I’ll conclude by giving my answer to the question that all of these studies ask, starting with the IOM report: How many deaths in the US are due to medical errors? The answer is: I don’t know! And neither do Makary and Daniels—or anyone else for sure. I do know that there might be a couple of hundred thousand possibly preventable deaths in hospitals, but that number might be much lower or higher depending on how you define “preventable.” I’m also pretty sure that medical errors, in and of themselves, are not the number three cause of deaths. That’s because medical errors rarely occur in isolation from serious medical conditions, which means it’s very to attribute most deaths to primarily a medical error. That number of 250,000 almost certainly includes a lot of deaths that were not primarily due to medical error, given that that’s 9% of all deaths every year.
But it’s even more than that. As I mentioned above, According to the CDC, of the 2.6 million deaths that occur every year in the U.S., 715,000 occur in hospitals, which means that, if Makary’s estimates are correct, 35% of all hospital deaths are due to medical errors. On its face, such a claim is very hard to believe, especially if you consider that, of those who died in a hospital, 75% were age 65 and over, and 27% were age 85 and over. That’s a lot of people prone to dying because they are old and ill, regardless of how good their care was. Add to that the fact that between 2000 and 2010, hospital deaths decreased 8% even though the number of hospitalizations increased 11%, and Makary’s numbers become less and less credible.
Here are some other things I know. I know that the risk of death and complications is a fairly meaningless number unless weighed against the benefits of medical care, a point that Harriet Hall made long ago, noting for example that an “an insulin reaction counts as an adverse drug reaction, but if the patient weren’t taking insulin he probably wouldn’t be alive to have a reaction.” I also know that Makary’s suggestion that there should be a field on death certificates asking whether a problem or error related to patient care contributed to a patient’s death will be a non-starter in the litigious United States of America, promises of anonymity notwithstanding.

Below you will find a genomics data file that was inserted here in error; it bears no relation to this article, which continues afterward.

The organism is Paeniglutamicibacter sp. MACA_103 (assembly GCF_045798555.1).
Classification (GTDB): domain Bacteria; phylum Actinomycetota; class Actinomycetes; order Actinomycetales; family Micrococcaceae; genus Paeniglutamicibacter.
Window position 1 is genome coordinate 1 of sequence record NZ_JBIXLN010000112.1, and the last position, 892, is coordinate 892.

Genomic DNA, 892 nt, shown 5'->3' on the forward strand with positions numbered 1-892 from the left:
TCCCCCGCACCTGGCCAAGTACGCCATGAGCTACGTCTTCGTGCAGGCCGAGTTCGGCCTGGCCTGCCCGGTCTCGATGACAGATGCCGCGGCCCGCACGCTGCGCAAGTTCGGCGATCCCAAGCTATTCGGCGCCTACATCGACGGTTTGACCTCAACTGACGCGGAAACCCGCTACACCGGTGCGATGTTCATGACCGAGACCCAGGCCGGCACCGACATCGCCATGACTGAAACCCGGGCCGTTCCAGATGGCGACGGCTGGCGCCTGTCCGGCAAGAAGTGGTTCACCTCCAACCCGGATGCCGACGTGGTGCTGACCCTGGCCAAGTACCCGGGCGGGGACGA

Over the last three years, I’ve learned for myself from firsthand experience just how difficult it is to improve the quality of patient care. I’ve also learned from firsthand experience that nowhere near all adverse outcomes are due to negligence or error on the part of physicians and nurses. None of this is to say that every effort shouldn’t be made to improve patient safety. Absolutely that should be a top health care policy priority. It’s an effort that will require the rigorous application of science-based medicine on top of expenditures to make changes in the health care system, as well as agreement on exactly how to define and measure medical errors. After all, one death due to medical error is too much, and even if the number is “only” 20,000 that is still too high and needs urgent attention to be brought down. Unfortunately, I also know that, human systems being what they are, the rate will never be reduced to zero. That shouldn’t stop us from trying to make that number as close to zero as we can.
ADDENDUM: Here’s a great video that makes similar arguments.